Tuesday, November 27, 2007

Foolish speaking harms us

Whoever guards his mouth and tongue
Keeps his soul from troubles.
Proverbs 21:23
I came across this Proverb today and it seemed very relevant to my previous post! As with many other sins, foolish speaking harms the one who does it as much as those who hear it and those who are the victims of it.

I'd like to draw your attention to a great resource on the topic of speech. Scott Brown's CD Gossip: The Plague of the Church is a very thought provoking and challenging message. I recently lent it to a friend, but after it is returned I am happy to lend it to anyone else I'm in physical contact with. As sisters (and brothers) in Christ, we need to hold one another accountable. I want my sisters in Christ to do this for me. It is very hard to be rebuked, but it is much less harmful than continuing in this sin. Wise women don't gossip, and we need to remind each other of that.

In Proverbs 21 there are also scriptures which are directly relevant to women's tongues . . .

Better to dwell in a corner of a housetop,
Than in a house shared with a contentious woman.
Proverbs 21: 9

The same chapter also says that it is better to dwell in the wilderness than with such a woman. As wives (or daughters or sisters), we need to remember the misery we can cause with our tongues. If we push our husbands away, we too will suffer as a result.

Please, speak loving words.

As God's people, we are called to speak words that reflect Christ's love. There are many instructions about the tongue in the Old and New Testaments. One that I remember from Proverbs is: "a wholesome tongue is a tree of life, but perverseness in it breaks the spirit".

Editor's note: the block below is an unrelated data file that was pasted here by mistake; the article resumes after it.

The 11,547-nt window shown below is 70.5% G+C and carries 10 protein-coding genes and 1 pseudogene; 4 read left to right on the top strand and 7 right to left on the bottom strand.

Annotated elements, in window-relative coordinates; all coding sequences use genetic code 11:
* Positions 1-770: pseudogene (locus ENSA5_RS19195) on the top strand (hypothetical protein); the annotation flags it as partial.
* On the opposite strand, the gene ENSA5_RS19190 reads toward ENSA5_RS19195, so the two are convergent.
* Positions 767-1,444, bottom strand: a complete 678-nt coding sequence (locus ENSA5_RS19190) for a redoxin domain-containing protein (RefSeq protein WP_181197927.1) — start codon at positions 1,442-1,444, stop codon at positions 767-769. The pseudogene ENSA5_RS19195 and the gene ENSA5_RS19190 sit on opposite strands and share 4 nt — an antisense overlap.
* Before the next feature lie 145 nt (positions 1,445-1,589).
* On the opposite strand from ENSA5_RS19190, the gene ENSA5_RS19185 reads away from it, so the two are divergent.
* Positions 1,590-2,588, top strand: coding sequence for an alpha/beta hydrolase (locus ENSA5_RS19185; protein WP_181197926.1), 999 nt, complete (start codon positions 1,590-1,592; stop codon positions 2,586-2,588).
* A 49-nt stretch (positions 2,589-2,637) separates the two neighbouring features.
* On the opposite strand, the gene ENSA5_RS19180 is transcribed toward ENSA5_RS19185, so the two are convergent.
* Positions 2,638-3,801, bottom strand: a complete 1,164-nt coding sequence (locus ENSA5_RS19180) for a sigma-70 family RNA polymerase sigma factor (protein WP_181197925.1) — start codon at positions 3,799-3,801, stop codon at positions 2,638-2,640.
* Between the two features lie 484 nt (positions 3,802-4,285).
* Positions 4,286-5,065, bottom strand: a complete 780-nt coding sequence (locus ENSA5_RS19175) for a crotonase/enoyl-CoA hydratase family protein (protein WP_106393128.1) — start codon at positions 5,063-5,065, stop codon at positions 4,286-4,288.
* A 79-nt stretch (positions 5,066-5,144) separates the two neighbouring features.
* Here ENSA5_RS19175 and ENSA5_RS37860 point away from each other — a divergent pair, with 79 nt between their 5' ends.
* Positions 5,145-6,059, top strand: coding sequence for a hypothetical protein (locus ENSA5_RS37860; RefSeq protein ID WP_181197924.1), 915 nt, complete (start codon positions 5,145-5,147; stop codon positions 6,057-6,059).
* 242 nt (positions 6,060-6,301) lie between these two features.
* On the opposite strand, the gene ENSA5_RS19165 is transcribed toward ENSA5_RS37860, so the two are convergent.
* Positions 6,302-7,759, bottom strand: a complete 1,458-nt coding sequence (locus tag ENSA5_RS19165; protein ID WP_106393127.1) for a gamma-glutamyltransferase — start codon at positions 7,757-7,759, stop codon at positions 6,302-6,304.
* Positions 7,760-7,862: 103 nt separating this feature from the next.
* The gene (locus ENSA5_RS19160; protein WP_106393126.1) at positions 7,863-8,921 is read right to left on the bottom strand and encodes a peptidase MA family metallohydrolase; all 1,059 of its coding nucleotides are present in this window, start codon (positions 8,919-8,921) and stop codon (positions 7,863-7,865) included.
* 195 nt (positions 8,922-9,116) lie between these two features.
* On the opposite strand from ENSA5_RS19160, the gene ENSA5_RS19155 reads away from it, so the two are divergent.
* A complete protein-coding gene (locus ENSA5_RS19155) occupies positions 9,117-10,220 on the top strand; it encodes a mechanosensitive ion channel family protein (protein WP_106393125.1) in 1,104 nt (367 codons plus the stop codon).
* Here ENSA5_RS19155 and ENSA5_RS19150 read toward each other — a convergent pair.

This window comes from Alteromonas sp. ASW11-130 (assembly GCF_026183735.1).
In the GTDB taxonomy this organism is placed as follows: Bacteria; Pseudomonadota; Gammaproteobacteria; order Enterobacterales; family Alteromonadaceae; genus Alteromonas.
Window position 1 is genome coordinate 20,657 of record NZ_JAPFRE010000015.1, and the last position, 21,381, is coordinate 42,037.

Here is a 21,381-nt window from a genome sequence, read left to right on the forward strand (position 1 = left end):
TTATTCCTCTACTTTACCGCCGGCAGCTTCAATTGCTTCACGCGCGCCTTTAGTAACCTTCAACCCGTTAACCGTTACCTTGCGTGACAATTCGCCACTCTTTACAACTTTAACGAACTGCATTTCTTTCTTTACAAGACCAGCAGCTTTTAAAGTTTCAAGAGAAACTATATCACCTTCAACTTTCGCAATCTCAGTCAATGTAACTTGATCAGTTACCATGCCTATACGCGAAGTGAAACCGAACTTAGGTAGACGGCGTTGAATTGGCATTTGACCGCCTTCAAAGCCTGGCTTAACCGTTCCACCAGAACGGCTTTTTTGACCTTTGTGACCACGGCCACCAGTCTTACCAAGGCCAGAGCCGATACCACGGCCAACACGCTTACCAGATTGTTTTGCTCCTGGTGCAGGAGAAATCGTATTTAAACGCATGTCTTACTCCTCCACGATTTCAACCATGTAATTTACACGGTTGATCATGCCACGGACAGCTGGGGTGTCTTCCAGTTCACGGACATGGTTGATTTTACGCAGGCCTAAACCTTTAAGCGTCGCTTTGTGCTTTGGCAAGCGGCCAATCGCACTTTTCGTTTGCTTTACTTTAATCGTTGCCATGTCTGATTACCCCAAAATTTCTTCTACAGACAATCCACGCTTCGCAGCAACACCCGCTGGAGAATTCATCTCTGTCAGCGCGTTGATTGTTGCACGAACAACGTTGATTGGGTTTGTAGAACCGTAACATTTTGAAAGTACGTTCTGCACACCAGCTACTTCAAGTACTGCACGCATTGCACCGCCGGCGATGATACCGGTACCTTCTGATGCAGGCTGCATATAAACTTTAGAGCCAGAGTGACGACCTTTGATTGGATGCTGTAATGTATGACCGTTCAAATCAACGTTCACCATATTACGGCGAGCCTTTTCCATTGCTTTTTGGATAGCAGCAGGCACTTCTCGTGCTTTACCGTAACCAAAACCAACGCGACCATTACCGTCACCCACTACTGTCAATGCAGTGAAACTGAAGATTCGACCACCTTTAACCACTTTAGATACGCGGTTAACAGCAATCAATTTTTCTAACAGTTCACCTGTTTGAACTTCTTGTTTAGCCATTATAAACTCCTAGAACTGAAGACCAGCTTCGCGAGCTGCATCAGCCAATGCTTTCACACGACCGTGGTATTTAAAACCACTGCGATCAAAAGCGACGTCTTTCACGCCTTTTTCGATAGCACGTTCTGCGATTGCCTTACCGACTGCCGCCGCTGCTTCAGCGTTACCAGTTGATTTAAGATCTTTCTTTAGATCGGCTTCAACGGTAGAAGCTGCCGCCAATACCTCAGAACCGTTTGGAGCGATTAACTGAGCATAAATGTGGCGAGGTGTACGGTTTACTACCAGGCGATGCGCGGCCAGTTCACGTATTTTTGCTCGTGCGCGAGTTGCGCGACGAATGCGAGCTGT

Stacy McDonald has recently been attacked on the Internet. She writes:

Along with the growth of the Internet, the potential for sin has grown. Rather than gossiping with just one neighbor at a time, now the blogging housewife can count the hits on her site meter as she multiplies her possibilities.

Once, God commanded young widows "to marry, to have children, to manage their homes" because they had been "gossips and busybodies, saying things they ought not to" and "going about from house to house" (1 Timothy 5:13 - 14). Now, married women with children have access to all kinds of technology that allows them to go from house to house while they sit in the comfort of their own living rooms. The principal of this passage still applies, however. Women need to concentrate their attentions upon loving their husbands, loving their children, and being competent keepers at home (Titus 2) rather than "sharing" with other women. There are, of course, times to share and discuss. As Stacy says:

Let me be clear, I don't believe that an honest critique, or a godly debate or discussion, is an act of slander, libel, or gossip. Book reviews (that actually review a book—not the personal “impressions” the reviewer has about the author), discussions on email lists and blogs regarding a specific teaching or biblical truth, and even respectful debates can be fruitful. Iron sharpens iron and we can all learn a lot in these settings.

Obviously, Stacy has a blog and so she is not saying that women should not share insights or encouragement. However, I do wonder how any woman who is doing her utmost to care for her home and family has time to gossip and slander on the Internet. Personally, I find it hard enough to blog about all the positive, Bible based things that I dream of sharing. I also have little time for reading blogs, and gravitate toward those that affirm what God has designed rather than tear others down.

Please read Stacy's whole article We're Not Gossiping. We're Networking. This is an area of sin that many, many women, myself included, struggle with. While I don't tend toward it on the Internet, it is easy in everyday conversation to choose to share others' sins when it really isn't necessary. Lets purpose to resist the temptation. Lets speak loving words about God's people, even when we disagree with them. Tearing Christians down with our tongues is no way to treat those who will share heaven with us.

Anonymous comments

I just added this rather long explanation of my stance on anonymous comments to my comments pages.